Probate and estate administration should be regulated
The Legal Services Consumer Panel has called for probate and estate administration services in England and Wales to be regulated and made reserved activities.
The Consumer Panel has suggested that the proposed regulatory regime for probate and estate administration services should include suitability checks on individuals, including criminal records and bankruptcy checks; measures to ensure financial protection for consumers; and a system of complaint to the legal ombudsman.
The panel suggests that regulation in this area would protect consumers from the risk of fraud and offer redress against poor service and over-charging.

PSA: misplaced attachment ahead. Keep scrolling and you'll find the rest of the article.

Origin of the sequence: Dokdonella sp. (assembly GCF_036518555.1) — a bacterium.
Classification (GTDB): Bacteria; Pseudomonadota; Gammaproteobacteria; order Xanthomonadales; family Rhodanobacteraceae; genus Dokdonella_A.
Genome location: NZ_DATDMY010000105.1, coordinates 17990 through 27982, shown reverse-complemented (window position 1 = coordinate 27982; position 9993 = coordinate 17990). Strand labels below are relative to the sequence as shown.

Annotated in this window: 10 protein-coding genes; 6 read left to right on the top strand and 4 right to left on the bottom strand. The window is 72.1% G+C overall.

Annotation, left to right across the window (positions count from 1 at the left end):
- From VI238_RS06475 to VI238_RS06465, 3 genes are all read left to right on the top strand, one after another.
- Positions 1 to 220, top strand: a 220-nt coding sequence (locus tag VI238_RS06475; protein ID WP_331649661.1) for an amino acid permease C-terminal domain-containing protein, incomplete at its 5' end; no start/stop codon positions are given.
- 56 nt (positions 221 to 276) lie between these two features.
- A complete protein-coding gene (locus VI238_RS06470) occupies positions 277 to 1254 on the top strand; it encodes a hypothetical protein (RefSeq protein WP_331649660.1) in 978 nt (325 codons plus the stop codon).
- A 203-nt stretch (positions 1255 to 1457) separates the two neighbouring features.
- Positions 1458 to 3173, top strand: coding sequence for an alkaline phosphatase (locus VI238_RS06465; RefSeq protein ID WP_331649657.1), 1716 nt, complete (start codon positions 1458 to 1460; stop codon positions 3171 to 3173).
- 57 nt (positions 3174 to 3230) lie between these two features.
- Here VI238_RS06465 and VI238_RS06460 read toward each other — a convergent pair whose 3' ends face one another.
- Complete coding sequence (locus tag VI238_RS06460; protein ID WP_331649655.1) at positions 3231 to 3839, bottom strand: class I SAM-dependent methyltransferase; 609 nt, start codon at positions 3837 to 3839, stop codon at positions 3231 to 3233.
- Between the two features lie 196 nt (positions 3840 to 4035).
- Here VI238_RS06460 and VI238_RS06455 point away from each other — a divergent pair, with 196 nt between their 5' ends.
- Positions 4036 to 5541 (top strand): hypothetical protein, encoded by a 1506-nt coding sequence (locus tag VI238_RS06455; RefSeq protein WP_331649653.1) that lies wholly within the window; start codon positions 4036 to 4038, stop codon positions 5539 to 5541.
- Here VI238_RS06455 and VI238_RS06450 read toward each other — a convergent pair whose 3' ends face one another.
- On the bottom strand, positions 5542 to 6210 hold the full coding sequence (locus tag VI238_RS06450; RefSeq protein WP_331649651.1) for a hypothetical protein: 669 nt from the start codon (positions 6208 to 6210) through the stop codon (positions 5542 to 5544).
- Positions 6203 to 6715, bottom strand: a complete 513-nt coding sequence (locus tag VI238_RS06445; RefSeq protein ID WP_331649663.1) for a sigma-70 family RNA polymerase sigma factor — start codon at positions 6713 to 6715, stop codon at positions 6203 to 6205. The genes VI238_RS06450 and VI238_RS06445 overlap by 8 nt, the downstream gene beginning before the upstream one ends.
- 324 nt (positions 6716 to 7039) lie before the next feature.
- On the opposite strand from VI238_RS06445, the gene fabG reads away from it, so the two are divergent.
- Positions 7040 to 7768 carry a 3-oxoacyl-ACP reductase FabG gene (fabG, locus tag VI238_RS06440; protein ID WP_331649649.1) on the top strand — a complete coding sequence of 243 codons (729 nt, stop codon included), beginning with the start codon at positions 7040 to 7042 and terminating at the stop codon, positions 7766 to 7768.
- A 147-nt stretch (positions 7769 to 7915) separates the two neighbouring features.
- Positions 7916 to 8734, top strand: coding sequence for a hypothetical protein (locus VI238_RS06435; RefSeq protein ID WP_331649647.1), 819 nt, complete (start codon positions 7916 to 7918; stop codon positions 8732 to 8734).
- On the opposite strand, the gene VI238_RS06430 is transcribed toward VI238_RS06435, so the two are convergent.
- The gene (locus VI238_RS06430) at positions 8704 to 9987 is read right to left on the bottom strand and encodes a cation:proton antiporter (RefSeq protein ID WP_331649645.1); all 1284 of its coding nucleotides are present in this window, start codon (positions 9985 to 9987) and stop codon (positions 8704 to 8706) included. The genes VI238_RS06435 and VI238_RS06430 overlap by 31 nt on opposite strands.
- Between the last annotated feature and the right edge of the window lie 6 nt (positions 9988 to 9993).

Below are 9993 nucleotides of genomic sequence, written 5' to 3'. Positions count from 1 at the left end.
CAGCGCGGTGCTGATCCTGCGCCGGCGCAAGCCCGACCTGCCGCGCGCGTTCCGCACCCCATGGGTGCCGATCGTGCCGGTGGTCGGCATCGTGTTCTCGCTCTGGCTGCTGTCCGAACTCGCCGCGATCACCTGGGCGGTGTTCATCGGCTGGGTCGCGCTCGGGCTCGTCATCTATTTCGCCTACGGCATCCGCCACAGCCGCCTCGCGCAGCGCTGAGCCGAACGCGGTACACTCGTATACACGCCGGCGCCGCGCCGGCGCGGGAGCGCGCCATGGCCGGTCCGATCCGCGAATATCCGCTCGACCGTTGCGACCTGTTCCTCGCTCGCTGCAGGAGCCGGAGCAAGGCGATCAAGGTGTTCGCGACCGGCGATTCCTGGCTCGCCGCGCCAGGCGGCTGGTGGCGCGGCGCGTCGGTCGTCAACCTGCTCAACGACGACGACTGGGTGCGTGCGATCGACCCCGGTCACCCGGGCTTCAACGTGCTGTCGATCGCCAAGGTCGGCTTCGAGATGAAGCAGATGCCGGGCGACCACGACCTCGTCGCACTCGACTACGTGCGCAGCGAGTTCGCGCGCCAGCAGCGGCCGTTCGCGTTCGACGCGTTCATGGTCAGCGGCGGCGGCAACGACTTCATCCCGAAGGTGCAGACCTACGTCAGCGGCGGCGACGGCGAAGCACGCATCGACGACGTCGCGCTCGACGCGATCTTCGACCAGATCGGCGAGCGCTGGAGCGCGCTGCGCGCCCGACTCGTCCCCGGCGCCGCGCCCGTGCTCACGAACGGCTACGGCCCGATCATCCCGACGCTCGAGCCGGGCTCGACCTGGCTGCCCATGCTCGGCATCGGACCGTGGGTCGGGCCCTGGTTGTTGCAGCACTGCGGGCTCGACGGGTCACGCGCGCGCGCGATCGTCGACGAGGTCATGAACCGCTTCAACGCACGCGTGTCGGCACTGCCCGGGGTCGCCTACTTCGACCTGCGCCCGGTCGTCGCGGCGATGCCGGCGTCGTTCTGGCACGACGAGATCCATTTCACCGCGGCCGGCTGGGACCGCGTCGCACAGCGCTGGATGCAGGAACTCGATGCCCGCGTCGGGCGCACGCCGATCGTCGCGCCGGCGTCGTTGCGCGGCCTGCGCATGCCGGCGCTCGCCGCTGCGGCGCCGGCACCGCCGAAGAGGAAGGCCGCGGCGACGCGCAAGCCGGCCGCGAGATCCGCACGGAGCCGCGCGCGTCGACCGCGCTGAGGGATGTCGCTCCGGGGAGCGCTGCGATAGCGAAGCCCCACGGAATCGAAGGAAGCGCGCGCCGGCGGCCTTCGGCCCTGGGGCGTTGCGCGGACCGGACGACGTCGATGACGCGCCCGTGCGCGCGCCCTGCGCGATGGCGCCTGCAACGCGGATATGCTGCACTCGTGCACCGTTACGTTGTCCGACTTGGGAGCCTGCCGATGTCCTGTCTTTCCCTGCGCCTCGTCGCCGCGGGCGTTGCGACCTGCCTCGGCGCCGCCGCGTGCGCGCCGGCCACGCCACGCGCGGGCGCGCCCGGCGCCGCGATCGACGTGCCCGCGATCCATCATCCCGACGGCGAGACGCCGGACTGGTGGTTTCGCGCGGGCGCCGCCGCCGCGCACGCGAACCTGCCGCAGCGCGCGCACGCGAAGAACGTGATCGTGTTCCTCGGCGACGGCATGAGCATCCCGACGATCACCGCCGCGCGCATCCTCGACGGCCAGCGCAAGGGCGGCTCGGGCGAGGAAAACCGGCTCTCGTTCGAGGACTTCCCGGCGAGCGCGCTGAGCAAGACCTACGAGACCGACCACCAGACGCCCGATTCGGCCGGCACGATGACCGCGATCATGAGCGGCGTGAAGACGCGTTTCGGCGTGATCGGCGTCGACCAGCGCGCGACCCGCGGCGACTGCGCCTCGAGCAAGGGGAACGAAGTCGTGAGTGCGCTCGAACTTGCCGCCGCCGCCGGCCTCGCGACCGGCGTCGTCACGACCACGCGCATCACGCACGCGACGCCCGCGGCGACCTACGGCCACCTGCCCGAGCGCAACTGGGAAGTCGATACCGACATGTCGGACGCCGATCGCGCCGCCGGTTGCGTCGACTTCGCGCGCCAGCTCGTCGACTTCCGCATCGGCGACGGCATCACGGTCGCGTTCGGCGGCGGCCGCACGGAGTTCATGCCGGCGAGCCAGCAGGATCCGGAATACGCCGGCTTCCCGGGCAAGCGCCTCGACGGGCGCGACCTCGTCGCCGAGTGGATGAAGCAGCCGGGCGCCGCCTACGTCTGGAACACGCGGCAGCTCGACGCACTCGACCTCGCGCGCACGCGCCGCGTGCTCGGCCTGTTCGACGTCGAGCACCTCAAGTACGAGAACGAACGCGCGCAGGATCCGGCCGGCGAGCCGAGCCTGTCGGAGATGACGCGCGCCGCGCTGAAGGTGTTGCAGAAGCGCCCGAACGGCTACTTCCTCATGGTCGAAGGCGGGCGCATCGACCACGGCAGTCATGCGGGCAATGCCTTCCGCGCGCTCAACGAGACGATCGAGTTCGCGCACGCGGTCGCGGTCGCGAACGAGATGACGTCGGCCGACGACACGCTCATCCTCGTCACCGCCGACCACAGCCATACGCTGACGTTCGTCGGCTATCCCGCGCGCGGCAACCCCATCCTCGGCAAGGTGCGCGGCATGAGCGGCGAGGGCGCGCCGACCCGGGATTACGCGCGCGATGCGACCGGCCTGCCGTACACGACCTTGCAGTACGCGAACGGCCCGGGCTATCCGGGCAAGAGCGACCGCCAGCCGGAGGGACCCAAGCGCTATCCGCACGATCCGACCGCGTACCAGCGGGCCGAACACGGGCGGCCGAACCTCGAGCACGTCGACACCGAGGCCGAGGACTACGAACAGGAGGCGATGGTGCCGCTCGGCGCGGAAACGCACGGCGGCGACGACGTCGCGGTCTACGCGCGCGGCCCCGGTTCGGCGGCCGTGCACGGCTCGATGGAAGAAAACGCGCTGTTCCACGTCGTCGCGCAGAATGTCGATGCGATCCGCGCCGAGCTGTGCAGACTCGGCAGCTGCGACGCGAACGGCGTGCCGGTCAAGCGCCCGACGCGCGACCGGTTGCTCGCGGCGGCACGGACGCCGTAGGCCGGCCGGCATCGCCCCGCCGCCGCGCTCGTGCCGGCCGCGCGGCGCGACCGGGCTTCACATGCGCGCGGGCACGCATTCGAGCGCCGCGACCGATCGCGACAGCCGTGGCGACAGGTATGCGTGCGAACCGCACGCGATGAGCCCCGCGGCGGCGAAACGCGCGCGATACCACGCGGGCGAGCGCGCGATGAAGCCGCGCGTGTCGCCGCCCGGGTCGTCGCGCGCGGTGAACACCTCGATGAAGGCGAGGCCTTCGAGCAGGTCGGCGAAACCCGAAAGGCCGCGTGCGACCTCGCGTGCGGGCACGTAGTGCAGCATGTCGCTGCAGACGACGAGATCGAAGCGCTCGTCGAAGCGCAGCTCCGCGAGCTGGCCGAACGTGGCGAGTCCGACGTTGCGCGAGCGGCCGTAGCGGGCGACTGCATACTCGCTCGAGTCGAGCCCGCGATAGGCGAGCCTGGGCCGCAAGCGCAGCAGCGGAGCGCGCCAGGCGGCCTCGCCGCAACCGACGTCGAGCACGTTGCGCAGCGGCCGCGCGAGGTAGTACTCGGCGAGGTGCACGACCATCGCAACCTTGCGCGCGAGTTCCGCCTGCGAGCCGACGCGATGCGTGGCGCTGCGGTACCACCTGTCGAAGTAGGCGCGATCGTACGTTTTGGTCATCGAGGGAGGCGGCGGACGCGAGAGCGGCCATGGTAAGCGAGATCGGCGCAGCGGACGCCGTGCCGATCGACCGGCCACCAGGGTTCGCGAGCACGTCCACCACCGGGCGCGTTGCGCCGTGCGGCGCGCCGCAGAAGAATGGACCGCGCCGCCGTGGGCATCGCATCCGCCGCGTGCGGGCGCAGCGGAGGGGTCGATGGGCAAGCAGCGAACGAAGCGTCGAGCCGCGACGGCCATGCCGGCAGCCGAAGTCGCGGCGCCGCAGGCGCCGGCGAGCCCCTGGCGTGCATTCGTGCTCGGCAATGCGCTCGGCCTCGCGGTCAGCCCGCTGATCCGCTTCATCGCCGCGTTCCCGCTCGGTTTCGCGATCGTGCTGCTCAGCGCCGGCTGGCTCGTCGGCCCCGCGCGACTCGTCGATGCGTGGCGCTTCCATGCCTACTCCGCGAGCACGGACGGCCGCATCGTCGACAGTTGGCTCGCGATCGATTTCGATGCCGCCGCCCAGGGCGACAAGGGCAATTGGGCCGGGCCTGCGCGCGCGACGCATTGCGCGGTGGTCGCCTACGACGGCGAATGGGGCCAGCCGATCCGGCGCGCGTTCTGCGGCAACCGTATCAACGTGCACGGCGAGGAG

Responding to the Consumer Panel’s call, Law Society President John Wotton said: “We welcome this proposal and are pleased that the Consumer Panel share our concerns about this. Their report highlights Law Society concerns that there is currently no regulation or monitoring in place to ensure that administrators do not misappropriate the estate’s assets.
“All solicitors are subject to strict regulation by the Solicitors Regulation Authority to ensure that they deliver the best service to their clients. Solicitors are required to have insurance, which protects the public, while the Law Society, which represents solicitors in England and Wales, also provides a compensation fund if things go wrong. Choosing a solicitor ensures a high level of service and expertise plus guaranteed consumer protection. Regulation in the area of probate and estate administration services will only be effective if it is of a similar standard to that already imposed on solicitors.”
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